Every week, we ordered takeout from your favorite Persian restaurant, Ravagh. I distinctly remember you skating your spoon over our shared bowl of faloodeh—this fragrant bowl of vermicelli noodles soaked in rose water and sugar, served with lemon juice and sweet cherries in syrup. You found such delight in how much I pretended to love the taste of your home, which to me tasted like perfume, like stick-in-the-back-of-your-throat flower petals. You told me your mother would make you mast-o-khiar with cucumber and mint leaves and you would eat it by the spoonful like it was dessert. Everything was an indulgence to you. You wanted to drown in me, to suffocate yourself in your motherland saffron rice and kingly meat. You gorged on me like you gorged on your sultani kebob, always ordering double portions, always giving me exactly half of everything. As if, laughably, we were equals.



One night I was so drunk, I couldn’t feel my face. The patina of the room shifted, and in a back corner of my mind, I realized you had slid into me without asking, entered just assuming you could. You kept going until I nearly fell off the bed, I was so limp. You kept trying to wake me up, kept trying to get me into it, but I had the spins. I must have looked like a jellyfish I was so gone, and I wondered how you could have been hard looking at me looking so liquid. It felt like you were taking everything from me when you finished. The next morning, I told you it was okay when you said you didn’t realize I was drunk. What I didn’t realize, until I looked in the mirror, was that I had your teeth marks on my body. I didn’t realize the stains on my sheets until after you left.



Before we broke up, you brought a bag of raw almonds to my bedroom and put a handful of them in a glass of water. You said bitter almonds had hydrogen cyanide in them, which carried the risk of poisoning its eater. Soaking them removed such a risk. I didn’t think grocery stores in America would sell bitter almonds. I imagined it wasn’t possible the FDA would ever approve something like that or that they would allow them to be marketed for sale. But I kept my mouth shut. We soaked the almonds because we had nothing else to do, and when you finally thought they were ready to eat, you were beaming. I let you put a singular almond on my tongue, eyes closed like it was consecrated host at St. Paul’s on Sundays. It didn’t crunch. My teeth sunk right into the meat that tasted like butter, like something it wasn’t, and I didn’t like that. But we ate those almonds until my stomach hurt.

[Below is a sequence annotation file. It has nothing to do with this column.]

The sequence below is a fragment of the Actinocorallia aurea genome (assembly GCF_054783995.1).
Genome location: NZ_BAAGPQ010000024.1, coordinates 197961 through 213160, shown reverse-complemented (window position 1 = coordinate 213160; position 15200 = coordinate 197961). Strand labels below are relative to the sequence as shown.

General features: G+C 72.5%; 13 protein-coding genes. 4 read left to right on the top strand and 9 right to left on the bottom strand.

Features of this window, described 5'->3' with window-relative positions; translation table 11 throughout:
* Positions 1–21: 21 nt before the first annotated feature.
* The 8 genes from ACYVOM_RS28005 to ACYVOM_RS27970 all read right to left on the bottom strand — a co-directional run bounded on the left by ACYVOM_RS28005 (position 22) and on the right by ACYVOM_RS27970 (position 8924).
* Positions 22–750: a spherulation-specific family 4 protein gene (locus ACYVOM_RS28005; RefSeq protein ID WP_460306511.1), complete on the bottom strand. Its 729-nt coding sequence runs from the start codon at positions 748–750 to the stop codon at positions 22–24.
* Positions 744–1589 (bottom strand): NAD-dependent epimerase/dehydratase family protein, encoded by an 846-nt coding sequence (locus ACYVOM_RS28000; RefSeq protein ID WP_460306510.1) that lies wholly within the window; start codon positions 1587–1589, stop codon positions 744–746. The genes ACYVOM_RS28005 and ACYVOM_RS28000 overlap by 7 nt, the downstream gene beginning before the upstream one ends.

The start of Covid was the end of us when I left New York and came home. Of course, you didn’t make it easy. But because you weren’t physically there, I could no longer be your ragdoll. I looked at your face on the screen and a cog inside me jammed. You were so flickable, I laughed.



Two and a half years later, I received a message from someone I didn’t know. It was your ex-girlfriend, the one you found after me. We talked for hours about the oddly similar particulars of our relationships: your temper tantrums and massaging of all narratives, the sexual coercion and vaginismus, so much denial and jealousy. Your sucking-slurping control finally hit me. Just as a dog loves what makes him sick, I had kept eating your almonds and garlic, kept trying to masticate a wrong relationship into something I could swallow. My salve then became the conversation between us women. We forgave ourselves and each other, realizing we’d exposed our necks to the teeth of an animal that—just for a time—was stronger than us.